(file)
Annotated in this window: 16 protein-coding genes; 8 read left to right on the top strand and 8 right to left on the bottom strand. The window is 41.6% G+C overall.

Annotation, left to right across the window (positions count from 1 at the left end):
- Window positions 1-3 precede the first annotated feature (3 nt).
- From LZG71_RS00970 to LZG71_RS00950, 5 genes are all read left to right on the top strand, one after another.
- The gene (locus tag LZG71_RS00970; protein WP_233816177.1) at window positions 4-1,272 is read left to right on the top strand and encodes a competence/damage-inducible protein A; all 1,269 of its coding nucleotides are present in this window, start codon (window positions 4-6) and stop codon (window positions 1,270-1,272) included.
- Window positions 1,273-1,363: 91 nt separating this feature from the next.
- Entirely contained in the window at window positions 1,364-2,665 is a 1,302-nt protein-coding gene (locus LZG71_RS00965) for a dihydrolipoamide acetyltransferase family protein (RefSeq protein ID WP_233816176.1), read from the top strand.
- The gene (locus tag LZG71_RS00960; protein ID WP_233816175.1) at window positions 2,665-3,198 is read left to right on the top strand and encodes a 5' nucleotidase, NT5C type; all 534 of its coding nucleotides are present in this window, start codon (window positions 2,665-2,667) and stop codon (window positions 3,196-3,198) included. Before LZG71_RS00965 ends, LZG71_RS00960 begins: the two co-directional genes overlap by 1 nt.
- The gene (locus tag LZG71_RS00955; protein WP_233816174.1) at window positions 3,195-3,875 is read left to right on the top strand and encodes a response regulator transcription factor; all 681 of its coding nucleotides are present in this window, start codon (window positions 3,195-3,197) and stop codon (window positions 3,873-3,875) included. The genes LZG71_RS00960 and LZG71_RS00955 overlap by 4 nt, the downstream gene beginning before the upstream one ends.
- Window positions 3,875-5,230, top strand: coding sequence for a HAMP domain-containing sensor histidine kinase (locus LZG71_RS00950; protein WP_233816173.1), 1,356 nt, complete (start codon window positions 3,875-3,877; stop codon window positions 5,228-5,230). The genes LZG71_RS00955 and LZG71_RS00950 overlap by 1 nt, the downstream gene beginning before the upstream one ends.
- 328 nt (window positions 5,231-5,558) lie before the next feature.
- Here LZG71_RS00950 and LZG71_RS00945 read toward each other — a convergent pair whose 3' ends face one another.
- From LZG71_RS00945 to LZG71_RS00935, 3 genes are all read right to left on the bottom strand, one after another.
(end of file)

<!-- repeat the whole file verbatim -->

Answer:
Annotated in this window: 16 protein-coding genes; 8 read left to right on the top strand and 8 right to left on the bottom strand. The window is 41.6% G+C overall.

Annotation, left to right across the window (positions count from 1 at the left end):
- Window positions 1-3 precede the first annotated feature (3 nt).
- From LZG71_RS00970 to LZG71_RS00950, 5 genes are all read left to right on the top strand, one after another.
- The gene (locus tag LZG71_RS00970; protein WP_233816177.1) at window positions 4-1,272 is read left to right on the top strand and encodes a competence/damage-inducible protein A; all 1,269 of its coding nucleotides are present in this window, start codon (window positions 4-6) and stop codon (window positions 1,270-1,272) included.
- Window positions 1,273-1,363: 91 nt separating this feature from the next.
- Entirely contained in the window at window positions 1,364-2,665 is a 1,302-nt protein-coding gene (locus LZG71_RS00965) for a dihydrolipoamide acetyltransferase family protein (RefSeq protein ID WP_233816176.1), read from the top strand.
- The gene (locus tag LZG71_RS00960; protein ID WP_233816175.1) at window positions 2,665-3,198 is read left to right on the top strand and encodes a 5' nucleotidase, NT5C type; all 534 of its coding nucleotides are present in this window, start codon (window positions 2,665-2,667) and stop codon (window positions 3,196-3,198) included. Before LZG71_RS00965 ends, LZG71_RS00960 begins: the two co-directional genes overlap by 1 nt.
- The gene (locus tag LZG71_RS00955; protein WP_233816174.1) at window positions 3,195-3,875 is read left to right on the top strand and encodes a response regulator transcription factor; all 681 of its coding nucleotides are present in this window, start codon (window positions 3,195-3,197) and stop codon (window positions 3,873-3,875) included. The genes LZG71_RS00960 and LZG71_RS00955 overlap by 4 nt, the downstream gene beginning before the upstream one ends.
- Window positions 3,875-5,230, top strand: coding sequence for a HAMP domain-containing sensor histidine kinase (locus LZG71_RS00950; protein WP_233816173.1), 1,356 nt, complete (start codon window positions 3,875-3,877; stop codon window positions 5,228-5,230). The genes LZG71_RS00955 and LZG71_RS00950 overlap by 1 nt, the downstream gene beginning before the upstream one ends.
- 328 nt (window positions 5,231-5,558) lie before the next feature.
- Here LZG71_RS00950 and LZG71_RS00945 read toward each other — a convergent pair whose 3' ends face one another.
- From LZG71_RS00945 to LZG71_RS00935, 3 genes are all read right to left on the bottom strand, one after another.